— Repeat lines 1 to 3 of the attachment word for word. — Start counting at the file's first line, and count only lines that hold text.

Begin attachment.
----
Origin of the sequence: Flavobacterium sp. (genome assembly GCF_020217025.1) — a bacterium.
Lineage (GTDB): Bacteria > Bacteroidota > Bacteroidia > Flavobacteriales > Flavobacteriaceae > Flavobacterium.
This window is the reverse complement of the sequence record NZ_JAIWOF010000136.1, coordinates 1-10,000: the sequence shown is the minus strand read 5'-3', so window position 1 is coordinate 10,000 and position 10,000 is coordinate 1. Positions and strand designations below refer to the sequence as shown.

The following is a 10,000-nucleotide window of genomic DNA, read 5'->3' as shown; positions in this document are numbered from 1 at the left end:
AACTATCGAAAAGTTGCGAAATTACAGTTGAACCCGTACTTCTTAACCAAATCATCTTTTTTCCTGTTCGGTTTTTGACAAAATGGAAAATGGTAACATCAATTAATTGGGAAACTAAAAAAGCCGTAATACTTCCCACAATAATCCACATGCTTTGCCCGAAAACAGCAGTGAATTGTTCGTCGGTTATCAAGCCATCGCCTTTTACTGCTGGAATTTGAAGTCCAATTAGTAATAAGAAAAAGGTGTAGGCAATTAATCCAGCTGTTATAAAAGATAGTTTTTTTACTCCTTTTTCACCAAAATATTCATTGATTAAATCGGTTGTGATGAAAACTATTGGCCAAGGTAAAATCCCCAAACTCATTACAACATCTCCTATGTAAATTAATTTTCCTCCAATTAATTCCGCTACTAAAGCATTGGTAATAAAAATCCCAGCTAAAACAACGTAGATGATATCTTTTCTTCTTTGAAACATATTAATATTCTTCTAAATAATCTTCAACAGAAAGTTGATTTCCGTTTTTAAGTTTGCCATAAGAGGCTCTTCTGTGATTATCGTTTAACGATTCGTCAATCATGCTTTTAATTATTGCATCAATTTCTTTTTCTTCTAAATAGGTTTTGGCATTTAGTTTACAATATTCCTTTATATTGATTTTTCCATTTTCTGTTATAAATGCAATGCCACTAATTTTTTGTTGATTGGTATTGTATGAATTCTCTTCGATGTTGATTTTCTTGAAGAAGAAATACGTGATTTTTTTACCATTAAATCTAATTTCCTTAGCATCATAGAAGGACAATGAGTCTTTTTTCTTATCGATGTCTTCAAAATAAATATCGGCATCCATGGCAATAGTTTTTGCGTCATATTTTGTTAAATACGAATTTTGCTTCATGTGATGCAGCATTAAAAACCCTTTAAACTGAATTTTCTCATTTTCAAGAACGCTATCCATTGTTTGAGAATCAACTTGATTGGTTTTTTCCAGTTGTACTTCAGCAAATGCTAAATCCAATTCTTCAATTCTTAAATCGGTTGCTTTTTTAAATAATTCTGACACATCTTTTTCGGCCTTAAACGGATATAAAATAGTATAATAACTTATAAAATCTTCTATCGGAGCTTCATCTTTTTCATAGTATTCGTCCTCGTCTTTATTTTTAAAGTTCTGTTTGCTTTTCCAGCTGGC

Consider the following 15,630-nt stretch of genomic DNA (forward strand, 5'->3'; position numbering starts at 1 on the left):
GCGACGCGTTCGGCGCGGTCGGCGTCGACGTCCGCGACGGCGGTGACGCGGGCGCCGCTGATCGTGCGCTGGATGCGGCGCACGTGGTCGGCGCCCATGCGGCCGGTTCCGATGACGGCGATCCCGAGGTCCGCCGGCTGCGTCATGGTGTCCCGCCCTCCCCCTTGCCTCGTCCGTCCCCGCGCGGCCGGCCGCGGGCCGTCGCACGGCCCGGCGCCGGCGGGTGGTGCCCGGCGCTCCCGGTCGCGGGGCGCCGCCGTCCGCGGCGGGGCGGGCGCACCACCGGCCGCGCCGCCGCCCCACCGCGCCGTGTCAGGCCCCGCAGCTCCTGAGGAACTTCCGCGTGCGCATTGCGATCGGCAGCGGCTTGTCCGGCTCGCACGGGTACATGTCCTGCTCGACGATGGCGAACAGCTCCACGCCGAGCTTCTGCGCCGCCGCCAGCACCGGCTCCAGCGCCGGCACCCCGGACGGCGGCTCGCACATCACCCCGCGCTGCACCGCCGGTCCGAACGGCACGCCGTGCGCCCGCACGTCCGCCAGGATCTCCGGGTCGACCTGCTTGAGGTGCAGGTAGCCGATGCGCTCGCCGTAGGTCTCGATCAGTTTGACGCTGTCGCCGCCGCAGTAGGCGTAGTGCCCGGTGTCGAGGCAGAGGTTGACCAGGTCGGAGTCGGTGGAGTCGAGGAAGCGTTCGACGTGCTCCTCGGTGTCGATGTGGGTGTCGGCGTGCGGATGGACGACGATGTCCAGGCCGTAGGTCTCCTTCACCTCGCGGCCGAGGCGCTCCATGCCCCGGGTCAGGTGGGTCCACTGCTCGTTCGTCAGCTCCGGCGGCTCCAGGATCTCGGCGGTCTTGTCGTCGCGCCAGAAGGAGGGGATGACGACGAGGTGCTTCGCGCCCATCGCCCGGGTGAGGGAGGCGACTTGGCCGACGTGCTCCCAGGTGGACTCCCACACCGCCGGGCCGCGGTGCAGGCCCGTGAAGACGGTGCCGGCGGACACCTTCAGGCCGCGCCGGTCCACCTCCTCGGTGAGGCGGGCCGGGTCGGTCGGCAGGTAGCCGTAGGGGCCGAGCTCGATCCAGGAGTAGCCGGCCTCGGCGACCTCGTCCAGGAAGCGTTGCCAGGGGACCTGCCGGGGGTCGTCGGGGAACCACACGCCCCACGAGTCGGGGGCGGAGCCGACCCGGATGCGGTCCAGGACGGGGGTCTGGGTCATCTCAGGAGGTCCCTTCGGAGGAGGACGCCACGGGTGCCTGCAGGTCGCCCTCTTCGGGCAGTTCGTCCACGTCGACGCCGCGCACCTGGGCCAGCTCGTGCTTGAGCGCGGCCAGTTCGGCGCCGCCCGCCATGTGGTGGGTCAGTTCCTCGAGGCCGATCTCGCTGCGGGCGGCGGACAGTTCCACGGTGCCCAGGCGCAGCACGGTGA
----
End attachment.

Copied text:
Origin of the sequence: Flavobacterium sp. (genome assembly GCF_020217025.1) — a bacterium.
Lineage (GTDB): Bacteria > Bacteroidota > Bacteroidia > Flavobacteriales > Flavobacteriaceae > Flavobacterium.
This window is the reverse complement of the sequence record NZ_JAIWOF010000136.1, coordinates 1-10,000: the sequence shown is the minus strand read 5'-3', so window position 1 is coordinate 10,000 and position 10,000 is coordinate 1. Positions and strand designations below refer to the sequence as shown.